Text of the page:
2007 - Volume #31, Issue #1, Page #03[ Sample Stories From This Issue | List of All Stories In This Issue | Print this story | Read this issue]
Swather Has Front-Mounted Rakes
"There are a lot of old swathers out there with worn out headers and not a lot of value for trade-in," says Tom Bootsma. "Our mounted rake can put them back to work. And smaller operators can now justify having a new swather, using it to cut and rake."
Bootsma's brother John, a long time hay producer, came up with the idea. He and Tom formed the company to make it a reality.
The rake frame folds up to an 8-ft. 6-in. transport width and opens up to as much as 25 ft. in the field. To connect the unit, the operator disconnects the swather header and drives up to the rake, which rests on flotation swivel wheels and a stand. Connect hydraulic and electronic connections, and the unit is ready to go.
A double-wheeled model is also available for use on corrugated fields or crossing pivot tracks. For transport, the swivel wheels lock in place, allowing it to be towed.
A control unit mounts in the cab next to the steering wheel when the system is first installed. It controls basket angles, widths and heights. A flow control valve keeps rake speed constant regardless of engine rpm.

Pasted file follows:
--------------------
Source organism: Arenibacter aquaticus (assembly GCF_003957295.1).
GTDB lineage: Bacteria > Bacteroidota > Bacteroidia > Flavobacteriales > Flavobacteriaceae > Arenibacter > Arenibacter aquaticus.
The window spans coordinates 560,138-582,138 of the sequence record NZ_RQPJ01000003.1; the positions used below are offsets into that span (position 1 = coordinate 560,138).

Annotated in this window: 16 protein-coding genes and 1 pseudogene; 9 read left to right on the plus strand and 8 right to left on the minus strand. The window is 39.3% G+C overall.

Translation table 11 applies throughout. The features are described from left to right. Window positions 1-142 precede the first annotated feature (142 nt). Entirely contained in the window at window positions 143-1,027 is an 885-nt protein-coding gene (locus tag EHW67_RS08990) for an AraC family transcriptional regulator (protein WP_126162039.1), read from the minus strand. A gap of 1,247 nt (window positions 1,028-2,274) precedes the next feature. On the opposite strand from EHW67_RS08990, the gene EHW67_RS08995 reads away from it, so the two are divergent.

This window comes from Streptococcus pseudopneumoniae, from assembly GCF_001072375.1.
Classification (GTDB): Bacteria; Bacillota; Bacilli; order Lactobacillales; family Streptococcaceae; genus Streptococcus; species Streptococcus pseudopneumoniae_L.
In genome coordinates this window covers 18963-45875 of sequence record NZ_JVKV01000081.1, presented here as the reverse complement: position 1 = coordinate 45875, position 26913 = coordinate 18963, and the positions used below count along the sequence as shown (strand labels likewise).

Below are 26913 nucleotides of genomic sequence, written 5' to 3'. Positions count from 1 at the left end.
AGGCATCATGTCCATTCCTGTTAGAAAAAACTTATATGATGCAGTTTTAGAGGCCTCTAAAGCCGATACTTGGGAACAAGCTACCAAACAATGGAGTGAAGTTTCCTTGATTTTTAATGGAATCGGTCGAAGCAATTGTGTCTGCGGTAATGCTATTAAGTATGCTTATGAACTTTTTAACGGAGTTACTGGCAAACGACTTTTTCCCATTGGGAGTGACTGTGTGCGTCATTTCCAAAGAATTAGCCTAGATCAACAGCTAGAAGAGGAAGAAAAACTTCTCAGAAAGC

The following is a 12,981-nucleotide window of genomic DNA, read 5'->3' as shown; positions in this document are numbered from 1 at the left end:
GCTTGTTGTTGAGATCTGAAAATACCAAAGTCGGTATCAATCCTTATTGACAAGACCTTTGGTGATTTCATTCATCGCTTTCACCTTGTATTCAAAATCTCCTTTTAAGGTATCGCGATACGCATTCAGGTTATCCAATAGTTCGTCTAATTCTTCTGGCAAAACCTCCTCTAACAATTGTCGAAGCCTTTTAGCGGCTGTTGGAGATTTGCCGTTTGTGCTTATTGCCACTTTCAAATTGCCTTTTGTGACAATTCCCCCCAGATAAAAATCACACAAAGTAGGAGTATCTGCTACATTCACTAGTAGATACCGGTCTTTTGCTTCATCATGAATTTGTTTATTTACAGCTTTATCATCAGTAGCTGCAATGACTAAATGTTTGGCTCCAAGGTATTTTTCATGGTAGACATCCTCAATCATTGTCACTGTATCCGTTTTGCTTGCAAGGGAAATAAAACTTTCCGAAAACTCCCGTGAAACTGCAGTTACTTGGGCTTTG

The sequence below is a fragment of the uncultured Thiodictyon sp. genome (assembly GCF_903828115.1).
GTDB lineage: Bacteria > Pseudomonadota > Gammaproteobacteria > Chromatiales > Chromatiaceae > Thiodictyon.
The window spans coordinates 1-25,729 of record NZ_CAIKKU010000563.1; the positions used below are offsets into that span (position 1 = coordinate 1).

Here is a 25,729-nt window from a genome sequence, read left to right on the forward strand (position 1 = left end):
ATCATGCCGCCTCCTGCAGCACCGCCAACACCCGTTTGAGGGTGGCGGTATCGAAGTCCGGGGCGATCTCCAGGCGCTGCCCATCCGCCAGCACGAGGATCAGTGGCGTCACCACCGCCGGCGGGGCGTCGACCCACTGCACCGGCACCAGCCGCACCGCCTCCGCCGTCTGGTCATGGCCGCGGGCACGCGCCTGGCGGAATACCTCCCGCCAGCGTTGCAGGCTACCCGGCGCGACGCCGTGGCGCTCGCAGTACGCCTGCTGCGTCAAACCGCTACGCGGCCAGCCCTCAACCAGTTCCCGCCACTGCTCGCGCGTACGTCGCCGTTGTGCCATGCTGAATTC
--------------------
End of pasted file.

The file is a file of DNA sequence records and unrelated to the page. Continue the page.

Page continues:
Other advantages of the system include visibility, lighting and maintaining crop quality. The twin rakes are out in front of the operator, and swather light bars offer more than sufficient light for night-time raking. Thanks to the placement of drive wheels and the height of the swather, the crop is never driven on and the windrow passes easily beneath the drive unit.
Harvested hay quality is also enhanced with the 6 tine-bar basket design. It operates at a lower rpm than five tine-bar rakes, lifting the hay slower and more gently for less leaf loss.
The swather-mounted rake is also fuel efficient. "The engine generally runs at about half throttle, which is plenty for the drive," says Bootsma. "It uses about half the fuel used for swathing."
About five years were spent developing and refining the rake. The first units have been in the field for about a year and a half. So far the units have been adapted for Hesston, Case-International and McDon swathers, but Bootsma will develop adapters for other makes on request.
"On the Hesstons we use the arms that lift the header with a few modifications," explains Bootsma. "On the McDons, we build a new arm, but don't' change the machine itself."
The company is interested in expanding sales from the Pacific Northwest. Retail price is $22,900, but dealer discounts are available for buyers in a new area willing to demonstrate the rake.
"I think once a person gets behind the wheel and rakes hay in front of them, they will be impressed with how easy it is," says Bootsma.
Contact: FARM SHOW Followup, Bootsma LLC, 2604 11th St., Baker City, Oregon` 97814 (ph 541 523-5400; fax 541 523-3333; firstname.lastname@example.org).
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